Netherland by Joseph O’Neill. This book is a “big” novel from a “big” author (his latest book, out in September is already on the longlist for the Booker Prize). Various reviewers compared it to The Great Gatsby and referred to it as a 9/11 novel, an immigrant novel, a great American novel, and a post-colonial novel. I thought it was an interesting story, well told, but I was a little doubtful about the marital problems of the main character, Hans van den Broek, and his wife Rachel. Basically she is so rude to him that I had a hard time believing he’d keep wanting to work it out, but I suppose love is strange. When the book opens, Hans has learned that an old friend, Chuck Ramkissoon, a Trinidadian cricket referee and businessman with dreams of building a cricket stadium in New York, was found murdered. He reflects on how his friendship with Chuck developed after 9-11 when Rachel moved back to London with their son.  If I had to boil down what I thought Netherland was about I’d say it’s about isolation.

Breakfast with the Nikolides by Rumer Godden. I loved Impunity Jane when I read it to my daughter years ago, and this book had been calling to me from the used book section at Gibson’s for weeks when I finally bought it. When the book begins, Louise Poole and her two daughters, Emily and Binnie, have arrived in India where Charles Poole has been living, estranged from his wife and alone for many years. As the novel unfolds, readers learn more about the troubled family as well as the agricultural college Charles has helped build. We meet Narayan Das, a veterinarian, who scorns traditional Hindu beliefs and traditions and despises the caste system. And Anil, a Brahmin student who is only studying agriculture because his father insists, but really prefers writing poetry. When Emily’s dog dies, all of these characters’ play a role in the drama; most of them experience an epiphany of some sort. A satisfying, evocative read, which left me with much to ponder.

Marrying Off Mother and other Stories by Gerald Durrell. Longtime bookconscious readers know I adore Durrell. My Family and Other Animals remains of my favorite memoirs ever.This collection of stories is based in fact; some of the pieces have the same tone as his memoirs. Durrell is a unique writer, whose work is suffused with his love of the natural world as well as his warmth and the joy he seems to take in his unusual life. He also has a terrific sense of pacing; I always imagine it would be best to hear his work aloud.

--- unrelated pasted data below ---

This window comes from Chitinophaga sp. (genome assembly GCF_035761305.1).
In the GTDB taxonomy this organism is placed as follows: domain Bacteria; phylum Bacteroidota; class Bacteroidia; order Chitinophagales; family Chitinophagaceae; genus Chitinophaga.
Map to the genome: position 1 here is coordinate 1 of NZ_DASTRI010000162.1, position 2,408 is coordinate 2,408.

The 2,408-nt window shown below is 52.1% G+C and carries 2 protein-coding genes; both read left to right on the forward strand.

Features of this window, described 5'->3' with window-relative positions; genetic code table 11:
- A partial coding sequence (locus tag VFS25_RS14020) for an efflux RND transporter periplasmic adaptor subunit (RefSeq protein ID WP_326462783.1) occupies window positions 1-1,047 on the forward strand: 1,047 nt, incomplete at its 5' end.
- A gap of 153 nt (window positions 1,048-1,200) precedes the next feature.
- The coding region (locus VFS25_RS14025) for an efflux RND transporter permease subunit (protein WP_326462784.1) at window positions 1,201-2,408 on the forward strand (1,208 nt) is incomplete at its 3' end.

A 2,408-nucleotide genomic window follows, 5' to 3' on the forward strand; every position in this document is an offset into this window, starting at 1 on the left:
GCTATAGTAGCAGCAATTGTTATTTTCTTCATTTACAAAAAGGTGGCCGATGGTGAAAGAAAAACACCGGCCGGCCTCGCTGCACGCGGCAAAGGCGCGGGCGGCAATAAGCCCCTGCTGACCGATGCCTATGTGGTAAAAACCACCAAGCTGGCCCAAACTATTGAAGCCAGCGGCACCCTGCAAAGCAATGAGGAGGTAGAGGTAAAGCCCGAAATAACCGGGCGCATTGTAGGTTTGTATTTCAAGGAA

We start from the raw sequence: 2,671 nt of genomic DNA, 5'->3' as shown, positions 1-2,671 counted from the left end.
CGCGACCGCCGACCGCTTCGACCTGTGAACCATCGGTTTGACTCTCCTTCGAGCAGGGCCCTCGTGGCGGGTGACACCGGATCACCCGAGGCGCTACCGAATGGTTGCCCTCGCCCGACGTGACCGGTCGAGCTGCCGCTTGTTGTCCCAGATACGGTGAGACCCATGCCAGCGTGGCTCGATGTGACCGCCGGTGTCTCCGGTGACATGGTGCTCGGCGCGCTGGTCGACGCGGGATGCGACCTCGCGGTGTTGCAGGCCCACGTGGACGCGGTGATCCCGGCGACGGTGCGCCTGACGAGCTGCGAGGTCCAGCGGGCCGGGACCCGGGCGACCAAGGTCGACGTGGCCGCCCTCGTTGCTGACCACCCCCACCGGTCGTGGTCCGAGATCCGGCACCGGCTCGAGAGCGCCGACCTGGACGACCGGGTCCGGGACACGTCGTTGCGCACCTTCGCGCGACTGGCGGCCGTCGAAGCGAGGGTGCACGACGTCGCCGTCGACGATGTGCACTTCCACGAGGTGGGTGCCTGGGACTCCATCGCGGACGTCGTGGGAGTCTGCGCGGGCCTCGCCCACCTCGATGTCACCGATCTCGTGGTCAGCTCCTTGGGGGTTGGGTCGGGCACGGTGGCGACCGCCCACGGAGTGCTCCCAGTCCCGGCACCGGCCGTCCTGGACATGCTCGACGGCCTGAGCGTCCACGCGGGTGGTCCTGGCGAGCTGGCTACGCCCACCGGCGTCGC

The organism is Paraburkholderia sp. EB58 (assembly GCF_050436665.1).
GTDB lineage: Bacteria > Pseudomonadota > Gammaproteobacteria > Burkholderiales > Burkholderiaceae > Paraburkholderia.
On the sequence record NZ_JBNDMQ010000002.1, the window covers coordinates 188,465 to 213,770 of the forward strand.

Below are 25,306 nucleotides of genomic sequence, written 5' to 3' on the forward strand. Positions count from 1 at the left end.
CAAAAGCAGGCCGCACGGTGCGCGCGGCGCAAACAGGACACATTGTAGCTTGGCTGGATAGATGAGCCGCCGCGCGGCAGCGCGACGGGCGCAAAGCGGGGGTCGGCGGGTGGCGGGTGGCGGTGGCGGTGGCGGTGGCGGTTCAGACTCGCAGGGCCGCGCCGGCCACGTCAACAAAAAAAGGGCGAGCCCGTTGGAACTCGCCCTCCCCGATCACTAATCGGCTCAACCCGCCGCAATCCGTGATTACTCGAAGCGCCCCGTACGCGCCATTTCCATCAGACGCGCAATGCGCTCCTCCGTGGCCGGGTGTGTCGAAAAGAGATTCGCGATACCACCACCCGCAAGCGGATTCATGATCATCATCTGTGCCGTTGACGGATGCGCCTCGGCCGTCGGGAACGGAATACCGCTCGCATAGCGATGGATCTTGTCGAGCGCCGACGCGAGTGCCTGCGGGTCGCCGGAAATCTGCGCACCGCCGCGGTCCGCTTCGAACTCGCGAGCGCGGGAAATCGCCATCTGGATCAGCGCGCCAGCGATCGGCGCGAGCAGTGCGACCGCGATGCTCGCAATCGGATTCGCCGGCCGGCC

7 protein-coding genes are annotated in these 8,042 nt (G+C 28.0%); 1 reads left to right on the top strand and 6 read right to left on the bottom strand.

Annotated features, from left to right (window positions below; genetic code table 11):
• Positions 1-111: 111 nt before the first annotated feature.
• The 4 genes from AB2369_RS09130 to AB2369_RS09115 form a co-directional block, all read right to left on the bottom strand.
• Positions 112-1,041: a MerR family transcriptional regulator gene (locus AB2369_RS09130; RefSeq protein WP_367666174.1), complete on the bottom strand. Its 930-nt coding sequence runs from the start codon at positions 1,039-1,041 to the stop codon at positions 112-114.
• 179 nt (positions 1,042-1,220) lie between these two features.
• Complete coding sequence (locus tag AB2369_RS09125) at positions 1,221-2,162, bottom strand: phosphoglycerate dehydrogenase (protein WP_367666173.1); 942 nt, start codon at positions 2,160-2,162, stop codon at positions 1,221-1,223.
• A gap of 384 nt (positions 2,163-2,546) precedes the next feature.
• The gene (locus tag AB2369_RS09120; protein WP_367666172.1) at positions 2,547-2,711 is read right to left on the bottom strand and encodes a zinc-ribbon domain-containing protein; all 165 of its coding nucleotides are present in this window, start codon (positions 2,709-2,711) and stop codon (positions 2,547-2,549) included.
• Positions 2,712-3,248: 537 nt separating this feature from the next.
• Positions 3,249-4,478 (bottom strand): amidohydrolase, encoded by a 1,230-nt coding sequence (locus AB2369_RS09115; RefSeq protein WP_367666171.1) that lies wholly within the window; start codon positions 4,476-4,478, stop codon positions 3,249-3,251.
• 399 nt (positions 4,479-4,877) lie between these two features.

This Close by Jessica Francis Kane. Another story collection, some of them linked, about people and their relationships with each other and with society. I liked it — not too dark, not too light, interesting characters. Kane’s stories remind me a bit of Ann Beatty’s. This is fiction about feelings, heavier on interactions than actions. But you don’t come away feeling like humanity sucks when you’re through reading this collection, which is good for a vacation read.

And the best for last:

A Long Way from Verona by Jane Gardamone of my favorite authors.  I was really looking forward to this one and it didn’t disappoint. Gardam’s writing is exquisite and this story really grabbed me. Gardam captures adolescence beautifully, and her main character, Jessica Vye, reminded me of myself in some ways — feeling different than everyone else and being both glad of it and repulsed by it. Every character is interesting, and not a word is misspent. I am not sure I can even put into words what it is about Gardam that I love so much; I always wish her books would never end.

Unapologetic by Francis Spufford. Like a long, cool drink of water on a hot day.  Spufford is witty and clear, and doesn’t pretend to have all the answers, but nonetheless writes about contemporary faith in a way that is both reassuring and challenging. This book is his answer to Richard Dawkins and Christopher Hitchens, and I enjoyed it. I don’t think it would convince atheists to change their minds (at least not the ones I know) but it might convince them to allow that not all believers are mindless idiots, and that alone makes it a great contribution.

Call the Midwife by Jennifer Worth. If you’ve seen the BBC series, his is the first of three memoirs by the real Jennie in the series. She writes with great affection about the community of nurses and nuns where she lived and worked in London’s East End in the 1950’s. It was a perfect book to read after enjoying Alan Johnson’s This Boy. I intend to find and read Worth’s other books as well. She was a remarkable lady and her writing is vivid, cheerful, clear, and reflective.